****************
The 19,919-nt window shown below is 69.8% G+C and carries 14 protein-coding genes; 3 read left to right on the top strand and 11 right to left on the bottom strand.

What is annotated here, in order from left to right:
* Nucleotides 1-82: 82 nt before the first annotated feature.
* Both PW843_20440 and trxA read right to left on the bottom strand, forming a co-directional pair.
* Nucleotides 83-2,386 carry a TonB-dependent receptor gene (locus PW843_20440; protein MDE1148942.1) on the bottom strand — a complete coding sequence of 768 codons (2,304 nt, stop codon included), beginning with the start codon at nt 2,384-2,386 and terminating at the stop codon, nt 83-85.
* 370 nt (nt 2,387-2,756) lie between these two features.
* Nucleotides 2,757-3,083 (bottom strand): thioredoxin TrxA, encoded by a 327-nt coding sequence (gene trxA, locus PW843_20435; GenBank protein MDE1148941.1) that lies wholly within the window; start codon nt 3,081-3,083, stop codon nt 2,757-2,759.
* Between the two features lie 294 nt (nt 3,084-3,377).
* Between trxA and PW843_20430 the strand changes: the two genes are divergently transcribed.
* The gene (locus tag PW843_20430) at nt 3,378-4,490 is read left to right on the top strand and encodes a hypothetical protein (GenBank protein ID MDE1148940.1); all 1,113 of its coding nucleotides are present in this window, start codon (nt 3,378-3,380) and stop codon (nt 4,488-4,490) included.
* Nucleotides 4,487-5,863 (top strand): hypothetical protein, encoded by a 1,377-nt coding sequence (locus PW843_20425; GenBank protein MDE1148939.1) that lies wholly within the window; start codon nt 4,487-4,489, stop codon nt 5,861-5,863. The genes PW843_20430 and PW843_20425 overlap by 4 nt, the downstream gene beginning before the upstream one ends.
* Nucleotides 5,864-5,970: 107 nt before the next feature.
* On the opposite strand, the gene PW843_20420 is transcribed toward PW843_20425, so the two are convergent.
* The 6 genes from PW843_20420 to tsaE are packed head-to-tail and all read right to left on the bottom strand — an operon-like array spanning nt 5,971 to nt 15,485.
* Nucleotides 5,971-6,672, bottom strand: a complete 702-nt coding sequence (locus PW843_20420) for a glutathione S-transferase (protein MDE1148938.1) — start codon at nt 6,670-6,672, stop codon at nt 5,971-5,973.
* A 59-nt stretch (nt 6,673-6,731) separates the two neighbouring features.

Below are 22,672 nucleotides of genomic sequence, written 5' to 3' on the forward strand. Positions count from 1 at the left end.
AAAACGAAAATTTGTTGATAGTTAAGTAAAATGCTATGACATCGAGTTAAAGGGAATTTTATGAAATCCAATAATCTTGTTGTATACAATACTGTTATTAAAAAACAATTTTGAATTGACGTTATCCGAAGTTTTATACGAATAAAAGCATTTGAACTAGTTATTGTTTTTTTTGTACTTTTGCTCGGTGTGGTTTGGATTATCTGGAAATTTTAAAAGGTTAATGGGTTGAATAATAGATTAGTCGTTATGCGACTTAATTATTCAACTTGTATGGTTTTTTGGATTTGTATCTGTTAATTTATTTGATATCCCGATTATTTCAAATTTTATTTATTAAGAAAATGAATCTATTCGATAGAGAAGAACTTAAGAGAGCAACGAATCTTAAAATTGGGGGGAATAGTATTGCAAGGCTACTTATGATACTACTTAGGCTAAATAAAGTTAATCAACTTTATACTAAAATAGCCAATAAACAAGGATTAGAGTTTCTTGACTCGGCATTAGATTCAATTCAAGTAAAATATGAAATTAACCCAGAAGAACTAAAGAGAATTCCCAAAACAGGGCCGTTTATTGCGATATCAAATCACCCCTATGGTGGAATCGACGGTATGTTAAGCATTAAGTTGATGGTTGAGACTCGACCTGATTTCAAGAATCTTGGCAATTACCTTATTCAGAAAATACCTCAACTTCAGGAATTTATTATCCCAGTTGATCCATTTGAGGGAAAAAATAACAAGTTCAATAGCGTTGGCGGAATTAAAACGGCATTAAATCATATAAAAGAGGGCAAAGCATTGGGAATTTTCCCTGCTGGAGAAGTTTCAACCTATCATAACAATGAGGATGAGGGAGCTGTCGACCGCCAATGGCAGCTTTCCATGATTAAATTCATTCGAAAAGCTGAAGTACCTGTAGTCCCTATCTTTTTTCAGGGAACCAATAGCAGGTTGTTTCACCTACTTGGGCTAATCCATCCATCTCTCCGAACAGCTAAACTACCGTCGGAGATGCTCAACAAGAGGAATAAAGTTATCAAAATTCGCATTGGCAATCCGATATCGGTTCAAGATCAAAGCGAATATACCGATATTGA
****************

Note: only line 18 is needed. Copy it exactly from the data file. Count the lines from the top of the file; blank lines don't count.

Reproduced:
AAAACGAAAATTTGTTGATAGTTAAGTAAAATGCTATGACATCGAGTTAAAGGGAATTTTATGAAATCCAATAATCTTGTTGTATACAATACTGTTATTAAAAAACAATTTTGAATTGACGTTATCCGAAGTTTTATACGAATAAAAGCATTTGAACTAGTTATTGTTTTTTTTGTACTTTTGCTCGGTGTGGTTTGGATTATCTGGAAATTTTAAAAGGTTAATGGGTTGAATAATAGATTAGTCGTTATGCGACTTAATTATTCAACTTGTATGGTTTTTTGGATTTGTATCTGTTAATTTATTTGATATCCCGATTATTTCAAATTTTATTTATTAAGAAAATGAATCTATTCGATAGAGAAGAACTTAAGAGAGCAACGAATCTTAAAATTGGGGGGAATAGTATTGCAAGGCTACTTATGATACTACTTAGGCTAAATAAAGTTAATCAACTTTATACTAAAATAGCCAATAAACAAGGATTAGAGTTTCTTGACTCGGCATTAGATTCAATTCAAGTAAAATATGAAATTAACCCAGAAGAACTAAAGAGAATTCCCAAAACAGGGCCGTTTATTGCGATATCAAATCACCCCTATGGTGGAATCGACGGTATGTTAAGCATTAAGTTGATGGTTGAGACTCGACCTGATTTCAAGAATCTTGGCAATTACCTTATTCAGAAAATACCTCAACTTCAGGAATTTATTATCCCAGTTGATCCATTTGAGGGAAAAAATAACAAGTTCAATAGCGTTGGCGGAATTAAAACGGCATTAAATCATATAAAAGAGGGCAAAGCATTGGGAATTTTCCCTGCTGGAGAAGTTTCAACCTATCATAACAATGAGGATGAGGGAGCTGTCGACCGCCAATGGCAGCTTTCCATGATTAAATTCATTCGAAAAGCTGAAGTACCTGTAGTCCCTATCTTTTTTCAGGGAACCAATAGCAGGTTGTTTCACCTACTTGGGCTAATCCATCCATCTCTCCGAACAGCTAAACTACCGTCGGAGATGCTCAACAAGAGGAATAAAGTTATCAAAATTCGCATTGGCAATCCGATATCGGTTCAAGATCAAAGCGAATATACCGATATTGA